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Asteroid to just miss Earth

Kai Steinecke
October 11, 2017

Asteroid 2012 TC4 will pass mighty close by our planet this Thursday. A direct hit would cause untold destruction. So, are we really prepared for such an event?

NASA Animation Asteroid 2012 TC4
Image: picture-alliance/NASA/JPL-Caltech

A digital clock showing the last seconds before impact, a manned space craft whose mission is to stop a massive asteroid and a hero who is going to save Earth from certain destruction – the stuff movies like Armageddon are made of. But could this become reality? Not really!

The reason is not that Hollywood calls up the most obscure weapons technologies, but simply that nobody has a ready-made plan what to do in such a scenario. Which methods should one use? Would there be a space mission? Who would take responsibility for it? Would we use rockets to shoot at the asteroid? And finally: who would pay for it all? Lots of unanswered questions.

Why is 2012 TC4 coming so close?

Asteroid 2012 TC4 is circling the sun in elliptic orbit. Most likely a collision with another celestial body pushed it into that orbit.

Anyhow, on October 12 it will get dangerously close to Earth – at least as astronomical distances are concerned. At another fly-by in the future the same asteroid could indeed hit our planet.

Infografik 2012 TC4 Entfernung zur Erde ENG

What would happen if it hit us?

The asteroid weighs about 8,000 tons. It travels at an incredible speed of 27,500 Kilometers per hour – enough to circle our planet in less than two hours. It is as big as a four story building.

A direct hit would have catastrophic consequences. Another Asteroid – similar in size - gave us an impression of how dangerous such objects can be. As a meteor – an asteroid that hits Earth - it crashed near the Siberian town of Chelyabinsk in 2013.

Chelyabinsk: the day after impact

Its pressure wave injured 1,500 people, shattered glass and damaged 7,000 buildings over a large area. And then, the Chelyabinsk meteorite or 2012 TC4 are small compared to some other asteroids out there, somewhere in space.

What can be done?

As in any good thriller movie, there are usually two options: Shoot it into pieces or divert its course. In the first scenario – more Western style – one would shoot a rocket at the asteroid – maybe a nuclear weapon. That could either break up the rock, or – if it's too big – change its orbit.

The second option, more pacifist in style, would involve something called a "gravity tractor." A heavy spaceship would get close enough to the asteroid to divert it from its collision course just by gravitation. This would be much more difficult and complex to properly calculate and put into practice than simply hitting the asteroid with a vessel.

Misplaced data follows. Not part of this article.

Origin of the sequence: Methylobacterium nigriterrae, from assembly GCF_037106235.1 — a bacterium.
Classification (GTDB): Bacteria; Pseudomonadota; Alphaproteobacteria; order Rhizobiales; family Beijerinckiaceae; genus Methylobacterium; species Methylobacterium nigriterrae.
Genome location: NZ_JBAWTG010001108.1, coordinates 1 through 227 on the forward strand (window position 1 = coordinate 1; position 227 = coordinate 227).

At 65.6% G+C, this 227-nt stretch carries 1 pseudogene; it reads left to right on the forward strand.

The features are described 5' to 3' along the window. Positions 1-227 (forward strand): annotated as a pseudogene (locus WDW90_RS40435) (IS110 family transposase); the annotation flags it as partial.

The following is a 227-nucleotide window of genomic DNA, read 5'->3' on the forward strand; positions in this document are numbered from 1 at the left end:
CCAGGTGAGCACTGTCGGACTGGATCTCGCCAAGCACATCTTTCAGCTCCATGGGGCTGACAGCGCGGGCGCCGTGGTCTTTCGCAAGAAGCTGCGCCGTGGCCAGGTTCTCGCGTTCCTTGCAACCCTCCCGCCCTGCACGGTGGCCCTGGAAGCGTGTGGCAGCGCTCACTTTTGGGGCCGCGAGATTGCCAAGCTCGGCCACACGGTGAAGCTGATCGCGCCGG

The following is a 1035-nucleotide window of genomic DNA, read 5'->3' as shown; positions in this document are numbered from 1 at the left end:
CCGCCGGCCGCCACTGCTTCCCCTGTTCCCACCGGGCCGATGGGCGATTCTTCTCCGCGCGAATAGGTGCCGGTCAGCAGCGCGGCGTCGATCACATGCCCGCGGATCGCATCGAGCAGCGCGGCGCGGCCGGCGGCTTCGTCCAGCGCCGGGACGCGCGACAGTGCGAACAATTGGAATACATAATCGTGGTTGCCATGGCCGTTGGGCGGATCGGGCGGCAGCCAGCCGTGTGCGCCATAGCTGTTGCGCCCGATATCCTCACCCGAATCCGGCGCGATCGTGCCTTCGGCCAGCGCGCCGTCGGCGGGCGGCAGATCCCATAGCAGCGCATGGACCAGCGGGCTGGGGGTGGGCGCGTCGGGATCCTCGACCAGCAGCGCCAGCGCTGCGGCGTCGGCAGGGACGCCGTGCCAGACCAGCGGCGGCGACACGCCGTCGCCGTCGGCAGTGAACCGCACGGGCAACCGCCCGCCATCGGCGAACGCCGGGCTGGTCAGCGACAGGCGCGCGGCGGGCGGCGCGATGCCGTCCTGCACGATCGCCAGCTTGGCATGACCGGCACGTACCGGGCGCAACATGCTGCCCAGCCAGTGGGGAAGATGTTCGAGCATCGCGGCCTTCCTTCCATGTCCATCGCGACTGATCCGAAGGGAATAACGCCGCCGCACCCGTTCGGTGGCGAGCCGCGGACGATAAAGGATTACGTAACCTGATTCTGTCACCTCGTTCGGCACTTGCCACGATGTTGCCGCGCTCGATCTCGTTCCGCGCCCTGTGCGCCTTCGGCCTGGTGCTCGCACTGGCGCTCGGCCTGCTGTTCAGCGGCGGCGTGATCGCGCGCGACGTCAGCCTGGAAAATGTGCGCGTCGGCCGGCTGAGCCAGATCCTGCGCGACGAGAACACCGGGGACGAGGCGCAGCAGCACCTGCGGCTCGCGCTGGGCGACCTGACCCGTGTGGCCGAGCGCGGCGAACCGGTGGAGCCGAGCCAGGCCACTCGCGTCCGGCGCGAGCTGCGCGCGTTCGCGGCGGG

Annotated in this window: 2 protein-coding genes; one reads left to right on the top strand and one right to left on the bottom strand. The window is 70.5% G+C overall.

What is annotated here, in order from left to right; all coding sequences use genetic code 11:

Infografik Asteroid 2012 TC4 ENG

How are the international space agencies preparing?

They are doing three things: monitoring, monitoring and more monitoring. This enabled them to spot objects like 2012 TC4.

Rüdiger Jehn is in charge of near-Earth objects at the European Space Agency (ESA) in Darmstadt. He is working on developing a better early warning system.

"If at least we can tell the population: 'stay in basements and shelters!' this would already help. It would be like a tornado warning. One could predict the impact very precisely and prevent a lot of damage. That would be a step forward."

ESA has put aside 26 million euros to build such an early warning system. One of the components is a fly-Eye-Telescope – a ground based small telescope that scans the sky in all directions. The first prototype is scheduled to start operating in 2019. A whole network of such telescopes would later be combined to cover most of the skies above us.

But these telescope can't detect every threat. Objects that fly towards us from the direction of the sun will still be unvisible to telescopes. That includes about 15 to 20 percent of asteroids, Jehn says.

Will we eventually all die from a meteor hit?

Finally some good news: Very dangerous objects, considerably larger that 2012 TC4 or the Chelyabinsk meteor, are usually easier to detect. Astronomers generally find them decades before they can pose any threat to us.

If that would happen, Jehn believes, the big space agencies - NASA, Roskosmos and ESA - would poll their resources. They would have enough time to prepare and most of all: "If such an object would be detected 20 years before impact, than all of a sudden there would certainly be enough money to face the task."